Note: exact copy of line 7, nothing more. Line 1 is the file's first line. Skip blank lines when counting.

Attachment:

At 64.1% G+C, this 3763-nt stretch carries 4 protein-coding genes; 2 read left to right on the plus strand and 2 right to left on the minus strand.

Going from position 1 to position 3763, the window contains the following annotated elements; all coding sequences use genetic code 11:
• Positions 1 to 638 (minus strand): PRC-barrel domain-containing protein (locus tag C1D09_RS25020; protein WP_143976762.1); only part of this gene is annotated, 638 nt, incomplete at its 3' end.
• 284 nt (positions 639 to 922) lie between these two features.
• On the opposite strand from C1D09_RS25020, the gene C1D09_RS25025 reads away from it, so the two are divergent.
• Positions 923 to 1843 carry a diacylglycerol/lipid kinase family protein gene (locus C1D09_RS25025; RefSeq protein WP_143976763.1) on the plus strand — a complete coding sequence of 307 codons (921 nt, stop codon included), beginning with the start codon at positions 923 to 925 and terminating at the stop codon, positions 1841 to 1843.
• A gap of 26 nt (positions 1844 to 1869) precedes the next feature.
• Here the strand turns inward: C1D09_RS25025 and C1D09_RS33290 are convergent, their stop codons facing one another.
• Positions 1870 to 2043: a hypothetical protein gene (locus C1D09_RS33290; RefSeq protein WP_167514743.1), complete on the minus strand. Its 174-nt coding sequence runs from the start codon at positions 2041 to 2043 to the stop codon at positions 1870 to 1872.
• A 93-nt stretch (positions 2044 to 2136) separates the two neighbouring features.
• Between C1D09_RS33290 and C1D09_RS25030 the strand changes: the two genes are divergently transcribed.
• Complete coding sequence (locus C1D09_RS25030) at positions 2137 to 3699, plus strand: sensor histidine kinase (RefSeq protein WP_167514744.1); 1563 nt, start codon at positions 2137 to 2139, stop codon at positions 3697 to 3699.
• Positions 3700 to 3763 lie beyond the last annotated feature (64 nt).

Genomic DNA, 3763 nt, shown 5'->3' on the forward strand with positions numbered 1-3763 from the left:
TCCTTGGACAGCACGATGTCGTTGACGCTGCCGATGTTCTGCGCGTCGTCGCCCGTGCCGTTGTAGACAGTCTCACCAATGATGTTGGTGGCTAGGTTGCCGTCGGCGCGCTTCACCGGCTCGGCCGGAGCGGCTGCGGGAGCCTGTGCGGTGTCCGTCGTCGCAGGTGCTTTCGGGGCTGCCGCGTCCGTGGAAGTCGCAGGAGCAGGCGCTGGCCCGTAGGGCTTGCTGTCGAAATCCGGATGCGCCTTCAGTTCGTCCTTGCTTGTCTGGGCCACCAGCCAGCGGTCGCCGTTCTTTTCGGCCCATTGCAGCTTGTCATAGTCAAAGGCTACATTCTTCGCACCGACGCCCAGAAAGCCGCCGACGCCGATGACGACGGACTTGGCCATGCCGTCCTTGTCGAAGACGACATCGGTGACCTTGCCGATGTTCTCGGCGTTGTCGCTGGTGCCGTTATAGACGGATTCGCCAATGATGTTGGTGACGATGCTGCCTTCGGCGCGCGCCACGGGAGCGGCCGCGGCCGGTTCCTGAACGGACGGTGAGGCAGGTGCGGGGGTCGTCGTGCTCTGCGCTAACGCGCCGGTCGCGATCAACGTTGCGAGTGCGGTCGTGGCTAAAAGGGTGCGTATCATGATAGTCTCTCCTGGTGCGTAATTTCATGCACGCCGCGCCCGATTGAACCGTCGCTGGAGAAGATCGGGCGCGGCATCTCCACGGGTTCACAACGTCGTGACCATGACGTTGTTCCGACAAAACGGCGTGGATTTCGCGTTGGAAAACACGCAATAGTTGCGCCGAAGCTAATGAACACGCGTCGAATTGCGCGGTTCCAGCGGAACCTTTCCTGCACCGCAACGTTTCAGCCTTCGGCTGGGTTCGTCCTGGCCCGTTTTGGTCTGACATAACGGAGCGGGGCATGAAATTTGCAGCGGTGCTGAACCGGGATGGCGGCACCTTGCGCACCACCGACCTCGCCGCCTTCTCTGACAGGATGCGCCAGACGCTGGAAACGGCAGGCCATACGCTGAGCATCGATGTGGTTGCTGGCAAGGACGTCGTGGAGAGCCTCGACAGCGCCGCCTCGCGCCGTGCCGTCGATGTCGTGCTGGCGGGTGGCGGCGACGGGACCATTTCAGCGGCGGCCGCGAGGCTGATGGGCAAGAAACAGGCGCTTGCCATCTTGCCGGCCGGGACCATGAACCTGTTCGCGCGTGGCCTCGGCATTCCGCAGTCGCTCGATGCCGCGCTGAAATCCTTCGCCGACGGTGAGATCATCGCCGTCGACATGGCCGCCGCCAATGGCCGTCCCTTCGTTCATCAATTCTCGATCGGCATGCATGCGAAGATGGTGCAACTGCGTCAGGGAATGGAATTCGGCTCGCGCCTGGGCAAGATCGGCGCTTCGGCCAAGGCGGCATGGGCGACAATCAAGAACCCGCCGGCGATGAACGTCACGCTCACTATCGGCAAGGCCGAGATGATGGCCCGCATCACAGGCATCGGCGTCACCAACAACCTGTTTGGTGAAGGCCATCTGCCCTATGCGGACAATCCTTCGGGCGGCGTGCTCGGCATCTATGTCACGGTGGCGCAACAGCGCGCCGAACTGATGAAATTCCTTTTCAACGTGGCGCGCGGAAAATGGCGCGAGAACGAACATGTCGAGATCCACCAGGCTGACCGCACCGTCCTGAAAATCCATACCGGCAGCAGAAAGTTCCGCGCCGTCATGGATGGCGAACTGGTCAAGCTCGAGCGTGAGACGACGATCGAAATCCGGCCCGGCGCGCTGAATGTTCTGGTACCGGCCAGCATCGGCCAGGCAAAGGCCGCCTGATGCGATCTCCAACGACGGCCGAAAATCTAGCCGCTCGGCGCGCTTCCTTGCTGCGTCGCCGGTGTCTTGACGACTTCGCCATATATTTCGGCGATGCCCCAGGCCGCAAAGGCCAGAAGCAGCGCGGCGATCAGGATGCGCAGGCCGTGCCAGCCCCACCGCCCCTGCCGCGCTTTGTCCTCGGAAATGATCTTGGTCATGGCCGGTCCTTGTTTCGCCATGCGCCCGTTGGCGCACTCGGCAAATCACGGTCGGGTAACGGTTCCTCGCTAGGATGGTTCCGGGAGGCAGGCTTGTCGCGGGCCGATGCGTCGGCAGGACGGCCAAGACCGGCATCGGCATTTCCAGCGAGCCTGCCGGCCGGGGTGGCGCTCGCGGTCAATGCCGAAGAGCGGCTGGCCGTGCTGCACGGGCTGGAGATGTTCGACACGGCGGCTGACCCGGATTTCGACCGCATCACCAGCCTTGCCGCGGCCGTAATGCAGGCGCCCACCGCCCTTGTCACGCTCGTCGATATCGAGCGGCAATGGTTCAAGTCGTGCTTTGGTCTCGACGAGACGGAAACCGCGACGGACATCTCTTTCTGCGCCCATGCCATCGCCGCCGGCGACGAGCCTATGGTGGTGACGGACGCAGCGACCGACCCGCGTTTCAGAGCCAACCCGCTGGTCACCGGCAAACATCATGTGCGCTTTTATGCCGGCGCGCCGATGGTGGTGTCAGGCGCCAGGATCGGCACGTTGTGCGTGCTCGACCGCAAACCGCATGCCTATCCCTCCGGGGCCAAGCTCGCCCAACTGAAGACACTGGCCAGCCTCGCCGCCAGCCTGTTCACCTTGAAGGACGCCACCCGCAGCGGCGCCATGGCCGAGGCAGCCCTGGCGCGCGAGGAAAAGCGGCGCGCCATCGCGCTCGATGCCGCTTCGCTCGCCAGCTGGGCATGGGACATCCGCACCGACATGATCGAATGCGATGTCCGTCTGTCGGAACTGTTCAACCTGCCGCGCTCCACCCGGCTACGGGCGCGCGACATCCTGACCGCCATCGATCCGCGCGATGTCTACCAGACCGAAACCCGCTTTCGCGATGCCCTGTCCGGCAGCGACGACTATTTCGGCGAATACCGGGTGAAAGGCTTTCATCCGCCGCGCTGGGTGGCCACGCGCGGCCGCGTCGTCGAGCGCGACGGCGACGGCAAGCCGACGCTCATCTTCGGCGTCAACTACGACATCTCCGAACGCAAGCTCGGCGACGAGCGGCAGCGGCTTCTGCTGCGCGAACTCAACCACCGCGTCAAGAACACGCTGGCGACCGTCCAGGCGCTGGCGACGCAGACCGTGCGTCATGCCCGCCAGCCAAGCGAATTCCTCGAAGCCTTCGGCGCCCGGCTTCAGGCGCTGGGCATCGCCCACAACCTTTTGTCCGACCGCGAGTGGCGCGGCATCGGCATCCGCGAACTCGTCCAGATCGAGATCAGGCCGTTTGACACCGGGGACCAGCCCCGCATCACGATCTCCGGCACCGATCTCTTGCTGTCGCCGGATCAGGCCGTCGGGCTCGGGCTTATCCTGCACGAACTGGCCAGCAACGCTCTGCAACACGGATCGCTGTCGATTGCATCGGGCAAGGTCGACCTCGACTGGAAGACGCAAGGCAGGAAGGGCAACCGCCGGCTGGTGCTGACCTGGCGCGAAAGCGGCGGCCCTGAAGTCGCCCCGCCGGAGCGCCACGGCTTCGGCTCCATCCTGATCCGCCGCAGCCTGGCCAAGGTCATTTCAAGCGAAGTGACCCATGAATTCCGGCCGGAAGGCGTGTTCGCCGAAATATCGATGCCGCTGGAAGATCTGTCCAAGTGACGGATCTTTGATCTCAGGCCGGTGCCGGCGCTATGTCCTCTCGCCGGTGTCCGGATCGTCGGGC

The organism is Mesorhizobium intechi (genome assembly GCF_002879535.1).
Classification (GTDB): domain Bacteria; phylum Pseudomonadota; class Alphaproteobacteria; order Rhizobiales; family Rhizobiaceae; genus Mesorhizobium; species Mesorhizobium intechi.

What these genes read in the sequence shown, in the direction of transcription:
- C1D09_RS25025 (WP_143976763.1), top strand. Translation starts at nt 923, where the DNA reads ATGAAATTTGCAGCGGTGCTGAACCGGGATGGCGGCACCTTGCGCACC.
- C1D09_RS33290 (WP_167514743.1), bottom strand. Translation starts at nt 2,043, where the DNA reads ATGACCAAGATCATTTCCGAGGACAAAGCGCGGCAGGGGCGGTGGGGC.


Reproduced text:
• A gap of 26 nt (positions 1844 to 1869) precedes the next feature.